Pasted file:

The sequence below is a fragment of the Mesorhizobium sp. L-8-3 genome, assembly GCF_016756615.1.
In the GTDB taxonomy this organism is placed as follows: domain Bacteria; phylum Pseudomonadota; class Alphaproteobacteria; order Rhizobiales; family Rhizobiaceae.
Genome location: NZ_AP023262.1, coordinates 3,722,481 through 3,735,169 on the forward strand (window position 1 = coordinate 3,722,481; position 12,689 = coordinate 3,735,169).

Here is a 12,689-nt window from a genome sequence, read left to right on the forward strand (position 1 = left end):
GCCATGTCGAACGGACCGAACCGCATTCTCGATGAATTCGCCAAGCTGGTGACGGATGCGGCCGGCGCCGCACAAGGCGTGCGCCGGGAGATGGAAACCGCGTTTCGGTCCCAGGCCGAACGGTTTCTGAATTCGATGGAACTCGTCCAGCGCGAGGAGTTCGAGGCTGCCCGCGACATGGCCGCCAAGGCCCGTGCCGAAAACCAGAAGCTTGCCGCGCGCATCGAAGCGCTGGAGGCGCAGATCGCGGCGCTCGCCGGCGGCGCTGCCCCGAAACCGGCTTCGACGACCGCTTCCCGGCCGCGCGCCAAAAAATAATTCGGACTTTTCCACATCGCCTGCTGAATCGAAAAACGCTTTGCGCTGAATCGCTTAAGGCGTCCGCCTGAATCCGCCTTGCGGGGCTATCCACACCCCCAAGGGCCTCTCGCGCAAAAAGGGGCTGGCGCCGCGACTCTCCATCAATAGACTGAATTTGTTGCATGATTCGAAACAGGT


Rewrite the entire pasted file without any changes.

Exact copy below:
The sequence below is a fragment of the Mesorhizobium sp. L-8-3 genome, assembly GCF_016756615.1.
In the GTDB taxonomy this organism is placed as follows: domain Bacteria; phylum Pseudomonadota; class Alphaproteobacteria; order Rhizobiales; family Rhizobiaceae.
Genome location: NZ_AP023262.1, coordinates 3,722,481 through 3,735,169 on the forward strand (window position 1 = coordinate 3,722,481; position 12,689 = coordinate 3,735,169).

Here is a 12,689-nt window from a genome sequence, read left to right on the forward strand (position 1 = left end):
GCCATGTCGAACGGACCGAACCGCATTCTCGATGAATTCGCCAAGCTGGTGACGGATGCGGCCGGCGCCGCACAAGGCGTGCGCCGGGAGATGGAAACCGCGTTTCGGTCCCAGGCCGAACGGTTTCTGAATTCGATGGAACTCGTCCAGCGCGAGGAGTTCGAGGCTGCCCGCGACATGGCCGCCAAGGCCCGTGCCGAAAACCAGAAGCTTGCCGCGCGCATCGAAGCGCTGGAGGCGCAGATCGCGGCGCTCGCCGGCGGCGCTGCCCCGAAACCGGCTTCGACGACCGCTTCCCGGCCGCGCGCCAAAAAATAATTCGGACTTTTCCACATCGCCTGCTGAATCGAAAAACGCTTTGCGCTGAATCGCTTAAGGCGTCCGCCTGAATCCGCCTTGCGGGGCTATCCACACCCCCAAGGGCCTCTCGCGCAAAAAGGGGCTGGCGCCGCGACTCTCCATCAATAGACTGAATTTGTTGCATGATTCGAAACAGGT